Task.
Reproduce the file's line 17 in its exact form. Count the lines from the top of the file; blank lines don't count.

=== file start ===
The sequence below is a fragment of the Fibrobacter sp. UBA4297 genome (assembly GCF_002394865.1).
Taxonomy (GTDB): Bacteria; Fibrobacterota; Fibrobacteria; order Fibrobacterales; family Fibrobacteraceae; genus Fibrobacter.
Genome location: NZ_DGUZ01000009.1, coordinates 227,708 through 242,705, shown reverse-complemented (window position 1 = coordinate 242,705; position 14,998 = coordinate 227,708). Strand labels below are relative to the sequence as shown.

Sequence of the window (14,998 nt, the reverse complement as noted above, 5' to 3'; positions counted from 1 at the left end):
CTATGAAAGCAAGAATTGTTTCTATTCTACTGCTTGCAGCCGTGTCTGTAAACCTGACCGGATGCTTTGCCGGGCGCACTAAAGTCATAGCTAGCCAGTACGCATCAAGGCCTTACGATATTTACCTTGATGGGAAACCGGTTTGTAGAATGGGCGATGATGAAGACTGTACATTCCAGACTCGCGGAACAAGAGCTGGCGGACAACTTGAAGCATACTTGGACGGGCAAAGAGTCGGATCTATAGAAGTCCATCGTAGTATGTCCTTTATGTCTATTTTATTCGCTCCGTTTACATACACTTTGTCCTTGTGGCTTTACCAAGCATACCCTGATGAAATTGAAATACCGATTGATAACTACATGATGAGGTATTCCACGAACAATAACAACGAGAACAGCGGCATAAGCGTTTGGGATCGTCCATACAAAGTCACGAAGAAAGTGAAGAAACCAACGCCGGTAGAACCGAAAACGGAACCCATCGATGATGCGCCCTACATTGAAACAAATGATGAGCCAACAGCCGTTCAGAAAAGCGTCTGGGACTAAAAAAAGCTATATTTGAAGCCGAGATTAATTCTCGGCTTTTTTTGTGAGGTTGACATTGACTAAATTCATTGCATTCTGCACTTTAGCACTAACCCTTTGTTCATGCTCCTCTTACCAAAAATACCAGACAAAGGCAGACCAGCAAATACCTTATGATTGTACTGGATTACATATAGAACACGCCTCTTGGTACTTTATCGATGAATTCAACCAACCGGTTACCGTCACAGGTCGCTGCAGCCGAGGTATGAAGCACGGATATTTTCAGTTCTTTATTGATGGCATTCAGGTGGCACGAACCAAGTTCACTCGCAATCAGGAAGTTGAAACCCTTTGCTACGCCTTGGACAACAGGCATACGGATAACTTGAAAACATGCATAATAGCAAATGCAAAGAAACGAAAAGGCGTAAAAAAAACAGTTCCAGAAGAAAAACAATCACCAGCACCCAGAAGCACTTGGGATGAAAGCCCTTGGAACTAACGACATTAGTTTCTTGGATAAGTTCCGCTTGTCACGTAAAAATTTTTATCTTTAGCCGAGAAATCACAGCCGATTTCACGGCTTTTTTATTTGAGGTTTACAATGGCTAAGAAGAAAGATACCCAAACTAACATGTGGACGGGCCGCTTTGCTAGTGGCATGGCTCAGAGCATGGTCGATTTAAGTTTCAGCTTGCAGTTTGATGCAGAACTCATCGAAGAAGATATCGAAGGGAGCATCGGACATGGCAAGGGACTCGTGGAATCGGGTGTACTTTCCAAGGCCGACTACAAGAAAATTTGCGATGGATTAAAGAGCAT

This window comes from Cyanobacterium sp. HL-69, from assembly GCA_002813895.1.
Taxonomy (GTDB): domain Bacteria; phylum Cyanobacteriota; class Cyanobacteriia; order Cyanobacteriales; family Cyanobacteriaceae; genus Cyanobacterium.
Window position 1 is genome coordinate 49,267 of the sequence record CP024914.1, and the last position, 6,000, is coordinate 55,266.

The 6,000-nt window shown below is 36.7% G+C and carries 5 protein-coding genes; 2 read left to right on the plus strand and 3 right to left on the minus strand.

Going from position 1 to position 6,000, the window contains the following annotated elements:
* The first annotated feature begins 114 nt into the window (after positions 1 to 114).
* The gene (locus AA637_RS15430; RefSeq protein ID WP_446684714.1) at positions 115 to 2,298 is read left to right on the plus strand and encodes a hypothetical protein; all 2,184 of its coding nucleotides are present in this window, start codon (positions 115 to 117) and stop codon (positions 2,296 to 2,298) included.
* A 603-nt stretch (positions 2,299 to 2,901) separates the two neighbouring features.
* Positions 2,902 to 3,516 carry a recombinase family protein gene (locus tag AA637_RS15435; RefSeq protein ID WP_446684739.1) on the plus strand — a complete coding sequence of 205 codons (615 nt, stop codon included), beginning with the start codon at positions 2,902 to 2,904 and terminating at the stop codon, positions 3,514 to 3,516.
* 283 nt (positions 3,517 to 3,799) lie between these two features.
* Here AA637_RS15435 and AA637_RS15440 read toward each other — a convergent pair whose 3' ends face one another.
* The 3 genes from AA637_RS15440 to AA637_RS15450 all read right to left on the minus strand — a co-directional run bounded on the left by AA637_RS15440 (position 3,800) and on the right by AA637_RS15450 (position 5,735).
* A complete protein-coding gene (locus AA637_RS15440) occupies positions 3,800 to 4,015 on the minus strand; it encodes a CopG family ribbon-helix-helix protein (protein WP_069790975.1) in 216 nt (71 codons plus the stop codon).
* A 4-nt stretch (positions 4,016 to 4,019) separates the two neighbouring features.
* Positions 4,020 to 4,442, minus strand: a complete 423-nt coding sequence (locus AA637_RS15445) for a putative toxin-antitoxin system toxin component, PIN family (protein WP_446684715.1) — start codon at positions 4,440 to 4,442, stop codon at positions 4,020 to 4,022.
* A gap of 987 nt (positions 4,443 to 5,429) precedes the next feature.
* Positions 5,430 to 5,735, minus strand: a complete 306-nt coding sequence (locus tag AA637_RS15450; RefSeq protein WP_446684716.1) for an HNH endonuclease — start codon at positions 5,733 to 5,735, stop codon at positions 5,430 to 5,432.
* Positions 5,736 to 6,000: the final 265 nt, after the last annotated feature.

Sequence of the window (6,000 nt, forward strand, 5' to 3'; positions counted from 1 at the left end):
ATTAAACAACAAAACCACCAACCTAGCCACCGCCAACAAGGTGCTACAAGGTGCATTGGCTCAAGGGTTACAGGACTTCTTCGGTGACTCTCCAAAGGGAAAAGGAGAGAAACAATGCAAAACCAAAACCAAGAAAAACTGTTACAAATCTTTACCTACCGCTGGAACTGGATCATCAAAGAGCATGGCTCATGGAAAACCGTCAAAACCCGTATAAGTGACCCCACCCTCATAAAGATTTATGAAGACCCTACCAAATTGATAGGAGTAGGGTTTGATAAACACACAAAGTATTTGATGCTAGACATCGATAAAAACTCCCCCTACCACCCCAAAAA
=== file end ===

* The 3 genes from AA637_RS15440 to AA637_RS15450 all read right to left on the minus strand — a co-directional run bounded on the left by AA637_RS15440 (position 3,800) and on the right by AA637_RS15450 (position 5,735).